A company has been placed into special administration after owing more than £8 million to creditors.
George Alex Popescu, director of the FCA-approved Boston Prime Ltd, a prime brokerage firm, has also been disqualified from acting as a director for 12 years.
Special administration is reserved for investment firms which fall into financial trouble. The primary responsibility of a special administrator is to return investors’ assets as soon as reasonably practicable.
The High Court found that Mr Popescu had breached his fiduciary duties to act in the best interest of the firm and failed to ensure that both the firm and himself – as an approved person – complied with the FCA’s rules and guidance.
The director had proposed a conditional sale of the company to a multinational group of companies in July 2014.
The Insolvency Service found that Mr Popescu had relinquished control of Boston Prime’s affairs, including control of its bank accounts, book, and records, to the buyer following the proposed sale – contrary to the FCA’s rules surrounding the sale or change of control of a company.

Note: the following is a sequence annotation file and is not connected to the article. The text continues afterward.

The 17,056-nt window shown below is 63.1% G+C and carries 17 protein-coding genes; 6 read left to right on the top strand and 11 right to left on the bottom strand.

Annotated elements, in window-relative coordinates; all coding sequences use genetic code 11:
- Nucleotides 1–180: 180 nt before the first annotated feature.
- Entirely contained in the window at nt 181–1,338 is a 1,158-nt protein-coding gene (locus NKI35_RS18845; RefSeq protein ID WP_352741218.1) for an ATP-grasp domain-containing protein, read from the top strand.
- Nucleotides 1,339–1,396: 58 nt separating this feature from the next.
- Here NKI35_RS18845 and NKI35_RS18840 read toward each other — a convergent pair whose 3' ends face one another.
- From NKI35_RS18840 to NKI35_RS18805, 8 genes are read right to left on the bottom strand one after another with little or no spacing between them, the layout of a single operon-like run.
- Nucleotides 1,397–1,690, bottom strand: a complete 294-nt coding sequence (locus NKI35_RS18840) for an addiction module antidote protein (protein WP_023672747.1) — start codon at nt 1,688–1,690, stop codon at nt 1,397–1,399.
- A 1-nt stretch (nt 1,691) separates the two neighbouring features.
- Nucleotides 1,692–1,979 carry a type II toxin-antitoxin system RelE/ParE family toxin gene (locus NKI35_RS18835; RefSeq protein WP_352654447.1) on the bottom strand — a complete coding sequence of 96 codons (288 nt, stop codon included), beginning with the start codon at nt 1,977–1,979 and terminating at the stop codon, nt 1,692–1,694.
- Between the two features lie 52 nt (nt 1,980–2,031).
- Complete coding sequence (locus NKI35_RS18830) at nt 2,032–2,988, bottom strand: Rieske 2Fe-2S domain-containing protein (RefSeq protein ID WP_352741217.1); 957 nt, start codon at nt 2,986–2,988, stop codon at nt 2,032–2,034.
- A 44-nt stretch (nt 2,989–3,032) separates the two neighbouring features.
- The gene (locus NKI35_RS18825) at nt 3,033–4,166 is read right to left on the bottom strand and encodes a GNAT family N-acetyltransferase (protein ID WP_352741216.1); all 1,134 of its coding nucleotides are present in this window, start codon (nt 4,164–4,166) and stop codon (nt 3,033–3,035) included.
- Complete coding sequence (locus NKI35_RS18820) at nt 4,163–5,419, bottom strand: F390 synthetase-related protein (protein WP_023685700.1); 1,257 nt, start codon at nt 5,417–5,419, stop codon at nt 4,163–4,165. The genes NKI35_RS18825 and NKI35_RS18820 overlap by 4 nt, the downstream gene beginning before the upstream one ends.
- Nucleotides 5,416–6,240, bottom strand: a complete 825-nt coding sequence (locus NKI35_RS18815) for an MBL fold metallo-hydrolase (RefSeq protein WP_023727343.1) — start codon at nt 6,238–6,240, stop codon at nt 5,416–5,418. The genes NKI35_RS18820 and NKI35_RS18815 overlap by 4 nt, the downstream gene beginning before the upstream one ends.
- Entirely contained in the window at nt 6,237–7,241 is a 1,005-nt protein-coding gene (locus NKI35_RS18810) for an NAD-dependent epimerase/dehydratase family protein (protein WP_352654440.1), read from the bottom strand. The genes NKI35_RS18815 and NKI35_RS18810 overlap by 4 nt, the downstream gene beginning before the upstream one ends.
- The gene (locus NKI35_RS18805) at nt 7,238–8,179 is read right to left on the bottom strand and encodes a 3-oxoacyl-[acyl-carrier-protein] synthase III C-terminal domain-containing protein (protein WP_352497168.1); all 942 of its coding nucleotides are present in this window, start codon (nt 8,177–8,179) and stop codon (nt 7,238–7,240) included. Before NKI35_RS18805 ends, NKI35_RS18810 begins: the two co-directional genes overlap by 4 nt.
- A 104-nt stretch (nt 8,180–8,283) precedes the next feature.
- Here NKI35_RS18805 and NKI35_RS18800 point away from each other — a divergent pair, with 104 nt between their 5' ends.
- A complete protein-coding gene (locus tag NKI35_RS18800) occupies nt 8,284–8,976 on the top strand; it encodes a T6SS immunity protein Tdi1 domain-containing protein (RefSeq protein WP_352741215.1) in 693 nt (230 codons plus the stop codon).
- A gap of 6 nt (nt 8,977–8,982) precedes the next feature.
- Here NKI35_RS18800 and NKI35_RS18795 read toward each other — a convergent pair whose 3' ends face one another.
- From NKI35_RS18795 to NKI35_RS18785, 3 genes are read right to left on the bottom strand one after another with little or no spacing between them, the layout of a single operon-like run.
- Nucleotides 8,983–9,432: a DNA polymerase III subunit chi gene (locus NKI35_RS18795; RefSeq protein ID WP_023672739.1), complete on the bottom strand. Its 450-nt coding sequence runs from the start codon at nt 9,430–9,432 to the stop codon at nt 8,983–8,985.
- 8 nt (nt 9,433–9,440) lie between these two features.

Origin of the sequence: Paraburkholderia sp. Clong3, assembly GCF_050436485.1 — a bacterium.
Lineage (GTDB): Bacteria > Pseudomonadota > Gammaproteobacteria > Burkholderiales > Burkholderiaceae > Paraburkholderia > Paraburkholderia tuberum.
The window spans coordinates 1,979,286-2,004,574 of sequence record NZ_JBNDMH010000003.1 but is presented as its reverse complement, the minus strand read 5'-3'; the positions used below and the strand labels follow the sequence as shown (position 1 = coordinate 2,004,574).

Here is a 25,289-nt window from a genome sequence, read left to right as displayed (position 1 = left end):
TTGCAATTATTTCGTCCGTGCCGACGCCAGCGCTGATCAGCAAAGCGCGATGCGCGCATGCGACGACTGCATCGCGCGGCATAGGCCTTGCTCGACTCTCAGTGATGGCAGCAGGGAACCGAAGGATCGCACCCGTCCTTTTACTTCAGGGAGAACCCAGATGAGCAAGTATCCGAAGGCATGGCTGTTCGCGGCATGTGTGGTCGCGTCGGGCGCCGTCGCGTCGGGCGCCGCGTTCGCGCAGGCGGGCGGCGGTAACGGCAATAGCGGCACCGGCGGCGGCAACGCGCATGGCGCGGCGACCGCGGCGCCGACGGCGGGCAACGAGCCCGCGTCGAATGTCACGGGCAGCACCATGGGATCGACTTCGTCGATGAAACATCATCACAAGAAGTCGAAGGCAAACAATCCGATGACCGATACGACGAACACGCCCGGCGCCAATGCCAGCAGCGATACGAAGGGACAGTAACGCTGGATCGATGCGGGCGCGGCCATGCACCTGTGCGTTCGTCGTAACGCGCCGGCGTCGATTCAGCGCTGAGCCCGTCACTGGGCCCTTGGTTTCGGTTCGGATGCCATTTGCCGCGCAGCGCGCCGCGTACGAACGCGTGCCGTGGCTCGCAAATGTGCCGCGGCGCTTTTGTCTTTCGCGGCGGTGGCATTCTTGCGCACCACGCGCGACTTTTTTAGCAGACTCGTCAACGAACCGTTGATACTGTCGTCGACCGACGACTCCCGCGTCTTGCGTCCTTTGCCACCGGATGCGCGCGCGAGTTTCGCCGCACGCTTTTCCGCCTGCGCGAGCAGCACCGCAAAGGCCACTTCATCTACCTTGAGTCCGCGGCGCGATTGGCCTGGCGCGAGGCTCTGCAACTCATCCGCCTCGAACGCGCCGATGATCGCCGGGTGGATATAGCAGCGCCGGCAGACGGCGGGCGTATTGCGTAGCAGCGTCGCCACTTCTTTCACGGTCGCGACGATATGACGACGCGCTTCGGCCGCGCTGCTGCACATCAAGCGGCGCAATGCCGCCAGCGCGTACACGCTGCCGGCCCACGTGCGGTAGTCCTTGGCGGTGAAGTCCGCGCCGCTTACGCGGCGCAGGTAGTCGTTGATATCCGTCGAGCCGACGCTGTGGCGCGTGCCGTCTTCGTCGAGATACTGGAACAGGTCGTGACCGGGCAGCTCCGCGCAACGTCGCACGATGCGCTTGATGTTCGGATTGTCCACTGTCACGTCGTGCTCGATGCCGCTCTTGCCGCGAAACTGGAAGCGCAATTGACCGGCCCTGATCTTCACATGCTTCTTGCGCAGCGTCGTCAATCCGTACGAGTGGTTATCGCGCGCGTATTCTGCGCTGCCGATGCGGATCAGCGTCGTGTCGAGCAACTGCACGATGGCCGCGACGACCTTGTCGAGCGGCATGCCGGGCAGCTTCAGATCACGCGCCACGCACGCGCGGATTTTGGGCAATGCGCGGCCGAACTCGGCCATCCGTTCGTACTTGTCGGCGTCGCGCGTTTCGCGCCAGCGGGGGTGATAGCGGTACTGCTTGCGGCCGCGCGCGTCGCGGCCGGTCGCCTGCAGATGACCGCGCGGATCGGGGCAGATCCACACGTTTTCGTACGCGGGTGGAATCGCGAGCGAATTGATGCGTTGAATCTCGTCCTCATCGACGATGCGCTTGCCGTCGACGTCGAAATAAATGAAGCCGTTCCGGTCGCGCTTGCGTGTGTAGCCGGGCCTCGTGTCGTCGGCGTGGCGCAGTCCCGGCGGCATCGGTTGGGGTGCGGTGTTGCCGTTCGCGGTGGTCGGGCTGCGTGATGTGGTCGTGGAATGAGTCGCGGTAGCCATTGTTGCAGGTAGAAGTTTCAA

The Service also found that he caused or allowed adjustments to be made of over $3 million to client’s trading accounts which were subsequently disputed by clients. Mr Popescu was unable to provide details of the transaction’s legitimacy.
Commenting on the disqualification, Robert Clarke, Investigations Group Leader at The Insolvency Service, said: “Directors have a duty to ensure that they exercise sufficient control over company operations to ensure that the company complies with relevant regulations and that its transactions can be accounted for.
“This disqualification should serve as a warning to other directors who fail to fulfil their duties.”